where γ1 and γ2 are the surface free energies equivalent to the surface tension of liquids 1 and 2 and γ12 is free energy in the form of measured interfacial tension, and −Wadh is the free energy of formation of the contact interface. Thus, the work of adhesion for hydrocarbon–water, for example, hexane–water or octane–water amounts to about 40 mJ m−2.39 On the other hand, when the two liquids are identical, then the work done will be the ‘work of cohesion’ which is 2γ from eqn (9) where γ12 will be zero. Therefore, the work of cohesion for hydrocarbon–hydrocarbon, for example hexane–hexane or octane–octane, is about 40 mJ m−2, and water–water is 144 mJ m−2 at 25 °C.40 The hydrocarbon–water and hydrocarbon–hydrocarbon attraction are of similar energy. On the other hand, the cohesion of water is at least three times that of its adhesion to a hydrocarbon, which clearly demonstrates the greater affinity of water molecules toward each other.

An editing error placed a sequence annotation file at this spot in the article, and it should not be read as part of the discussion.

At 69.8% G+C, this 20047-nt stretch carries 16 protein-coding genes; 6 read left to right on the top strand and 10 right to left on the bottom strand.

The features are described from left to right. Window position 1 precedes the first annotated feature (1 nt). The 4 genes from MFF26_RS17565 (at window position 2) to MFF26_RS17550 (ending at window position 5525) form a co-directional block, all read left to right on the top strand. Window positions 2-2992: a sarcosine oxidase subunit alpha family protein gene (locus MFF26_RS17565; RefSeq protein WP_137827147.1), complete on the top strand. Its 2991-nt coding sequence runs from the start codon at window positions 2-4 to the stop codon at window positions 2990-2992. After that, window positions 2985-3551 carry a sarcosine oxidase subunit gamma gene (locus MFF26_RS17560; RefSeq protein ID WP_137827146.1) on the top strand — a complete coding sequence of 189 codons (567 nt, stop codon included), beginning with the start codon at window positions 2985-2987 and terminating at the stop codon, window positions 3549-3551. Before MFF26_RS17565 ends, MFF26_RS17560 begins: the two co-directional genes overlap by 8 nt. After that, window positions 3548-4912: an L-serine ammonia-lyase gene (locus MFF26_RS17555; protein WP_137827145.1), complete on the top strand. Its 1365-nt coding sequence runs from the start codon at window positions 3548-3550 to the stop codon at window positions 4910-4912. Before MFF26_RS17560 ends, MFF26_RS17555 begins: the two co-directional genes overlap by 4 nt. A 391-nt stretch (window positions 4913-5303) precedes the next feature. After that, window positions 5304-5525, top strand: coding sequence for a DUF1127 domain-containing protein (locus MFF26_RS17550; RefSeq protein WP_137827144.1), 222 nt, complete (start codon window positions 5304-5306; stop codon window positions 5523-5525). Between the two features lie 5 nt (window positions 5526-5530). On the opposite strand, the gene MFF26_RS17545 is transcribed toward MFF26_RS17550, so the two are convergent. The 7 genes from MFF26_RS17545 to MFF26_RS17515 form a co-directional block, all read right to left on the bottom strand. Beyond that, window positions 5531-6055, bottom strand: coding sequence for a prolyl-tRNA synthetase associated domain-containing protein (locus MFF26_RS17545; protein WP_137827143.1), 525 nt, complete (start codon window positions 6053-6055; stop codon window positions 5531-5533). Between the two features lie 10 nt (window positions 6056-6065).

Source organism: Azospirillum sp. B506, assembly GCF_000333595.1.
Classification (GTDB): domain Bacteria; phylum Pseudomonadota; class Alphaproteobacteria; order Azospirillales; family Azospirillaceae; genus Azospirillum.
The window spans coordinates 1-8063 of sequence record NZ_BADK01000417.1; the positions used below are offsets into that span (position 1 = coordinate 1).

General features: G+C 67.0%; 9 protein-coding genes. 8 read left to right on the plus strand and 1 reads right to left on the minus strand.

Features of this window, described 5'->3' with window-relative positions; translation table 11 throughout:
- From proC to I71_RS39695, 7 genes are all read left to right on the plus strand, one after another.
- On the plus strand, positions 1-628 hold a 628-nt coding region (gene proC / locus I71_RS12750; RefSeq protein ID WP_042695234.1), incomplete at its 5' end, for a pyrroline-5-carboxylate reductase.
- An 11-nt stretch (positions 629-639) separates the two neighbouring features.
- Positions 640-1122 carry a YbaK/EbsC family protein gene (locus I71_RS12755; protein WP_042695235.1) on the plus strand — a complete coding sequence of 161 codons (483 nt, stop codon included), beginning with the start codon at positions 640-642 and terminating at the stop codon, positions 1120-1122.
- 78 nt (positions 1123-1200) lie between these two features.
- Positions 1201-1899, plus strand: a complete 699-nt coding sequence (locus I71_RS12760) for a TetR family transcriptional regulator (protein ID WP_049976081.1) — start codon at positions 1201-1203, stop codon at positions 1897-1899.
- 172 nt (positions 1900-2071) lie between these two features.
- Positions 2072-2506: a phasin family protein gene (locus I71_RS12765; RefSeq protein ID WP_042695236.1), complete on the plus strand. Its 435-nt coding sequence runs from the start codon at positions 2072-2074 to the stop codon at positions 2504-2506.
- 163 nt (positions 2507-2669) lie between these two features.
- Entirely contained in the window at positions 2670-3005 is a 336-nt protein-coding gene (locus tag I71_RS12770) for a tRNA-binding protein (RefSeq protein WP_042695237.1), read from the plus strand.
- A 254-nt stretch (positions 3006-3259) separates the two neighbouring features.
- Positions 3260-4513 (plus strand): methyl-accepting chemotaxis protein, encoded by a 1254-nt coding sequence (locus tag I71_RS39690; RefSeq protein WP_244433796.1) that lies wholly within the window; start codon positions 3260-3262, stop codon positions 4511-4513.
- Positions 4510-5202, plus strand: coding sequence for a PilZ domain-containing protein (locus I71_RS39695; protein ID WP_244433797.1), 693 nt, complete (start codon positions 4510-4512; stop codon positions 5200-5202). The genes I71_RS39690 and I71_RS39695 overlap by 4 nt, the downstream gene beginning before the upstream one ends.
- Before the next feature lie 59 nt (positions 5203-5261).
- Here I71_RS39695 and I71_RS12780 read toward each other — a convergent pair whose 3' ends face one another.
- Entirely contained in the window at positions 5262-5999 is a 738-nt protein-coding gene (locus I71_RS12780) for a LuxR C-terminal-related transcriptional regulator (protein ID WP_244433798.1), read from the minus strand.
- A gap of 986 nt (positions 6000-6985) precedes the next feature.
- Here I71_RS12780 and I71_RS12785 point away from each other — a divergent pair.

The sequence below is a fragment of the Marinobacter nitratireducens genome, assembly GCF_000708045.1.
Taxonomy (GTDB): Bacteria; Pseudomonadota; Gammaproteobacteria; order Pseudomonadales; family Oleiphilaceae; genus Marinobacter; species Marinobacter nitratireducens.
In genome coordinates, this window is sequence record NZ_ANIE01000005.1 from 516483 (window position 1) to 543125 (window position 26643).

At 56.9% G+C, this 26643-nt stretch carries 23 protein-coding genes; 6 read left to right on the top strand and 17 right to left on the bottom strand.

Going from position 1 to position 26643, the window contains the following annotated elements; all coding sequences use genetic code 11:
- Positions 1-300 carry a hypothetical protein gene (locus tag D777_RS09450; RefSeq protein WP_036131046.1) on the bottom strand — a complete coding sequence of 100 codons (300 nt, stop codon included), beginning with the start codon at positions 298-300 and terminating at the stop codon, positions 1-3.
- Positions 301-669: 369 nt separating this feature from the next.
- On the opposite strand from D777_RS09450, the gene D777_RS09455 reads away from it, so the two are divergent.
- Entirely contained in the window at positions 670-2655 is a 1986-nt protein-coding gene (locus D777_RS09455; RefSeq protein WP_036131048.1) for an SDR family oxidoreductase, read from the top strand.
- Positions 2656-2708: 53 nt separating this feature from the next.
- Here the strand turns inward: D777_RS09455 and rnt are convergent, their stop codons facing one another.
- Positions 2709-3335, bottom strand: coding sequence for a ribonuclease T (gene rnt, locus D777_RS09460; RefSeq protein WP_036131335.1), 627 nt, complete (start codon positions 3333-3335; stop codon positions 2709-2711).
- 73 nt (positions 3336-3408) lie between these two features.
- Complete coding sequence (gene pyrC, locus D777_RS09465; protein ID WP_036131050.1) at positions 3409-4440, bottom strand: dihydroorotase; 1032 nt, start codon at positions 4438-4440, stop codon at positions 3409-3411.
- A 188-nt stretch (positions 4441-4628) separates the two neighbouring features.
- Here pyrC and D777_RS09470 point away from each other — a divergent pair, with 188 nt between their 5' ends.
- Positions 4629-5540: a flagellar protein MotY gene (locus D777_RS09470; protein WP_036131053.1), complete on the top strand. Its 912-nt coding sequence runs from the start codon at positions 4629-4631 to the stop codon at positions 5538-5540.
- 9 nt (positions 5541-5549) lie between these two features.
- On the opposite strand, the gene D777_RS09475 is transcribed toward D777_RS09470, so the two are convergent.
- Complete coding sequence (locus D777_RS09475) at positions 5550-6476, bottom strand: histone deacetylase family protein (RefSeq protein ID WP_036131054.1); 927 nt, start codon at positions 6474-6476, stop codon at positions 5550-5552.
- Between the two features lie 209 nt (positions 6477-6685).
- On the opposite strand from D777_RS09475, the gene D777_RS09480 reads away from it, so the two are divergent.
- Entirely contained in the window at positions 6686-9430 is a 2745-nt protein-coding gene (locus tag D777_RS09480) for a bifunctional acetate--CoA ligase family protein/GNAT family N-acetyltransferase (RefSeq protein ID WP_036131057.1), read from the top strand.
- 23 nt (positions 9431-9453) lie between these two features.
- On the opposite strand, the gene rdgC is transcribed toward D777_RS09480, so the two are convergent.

Although the water–hydrocarbon interaction is attractive as a result of the cohesive forces, hydrocarbons tend to avoid being dissolved in water as their cohesive forces cannot compete with the strong cohesive forces of water,41i.e. the hydrocarbons in water tend to be caged by water mainly because of the predominant water–water hydrogen bonding that forces the rearrangement of the water molecules around them. When hydrocarbons are inserted into water as a solvent, Wcoh has to be spent and Wadh is set free. This corresponds to a non-spontaneous reaction with a positive insertion free energy of the order of 2γ12 = 51 mJ m−2.42 Since both cohesion and adhesion are dispersion type interactions of similar magnitude, the dispersive part of the free enthalpy change of hydrocarbon caging is near zero. This is in accordance with eqn (5b) where the non-solubility of hydrocarbon in water is mainly entropy driven since TΔS ≪ 0.43 However, we know that water can cage hydrocarbon molecules. This is due to the loss in entropy caused by the structural rearrangement of the water molecules in the vicinity of the hydrocarbon molecule. The phenomenon is termed ‘Hydrophobic Effect’,39,40 which is popularly defined as ‘the observed tendency of the non-polar substances or oils to associate with aqueous medium and exclude water molecules’.41 It indicates that the increase in the entropy due to such a restructuring of water molecules compensates for ΔH ≈ ΔGdisp ≈ 0, thereby making the total ΔG term negative and permitting such a process to occur.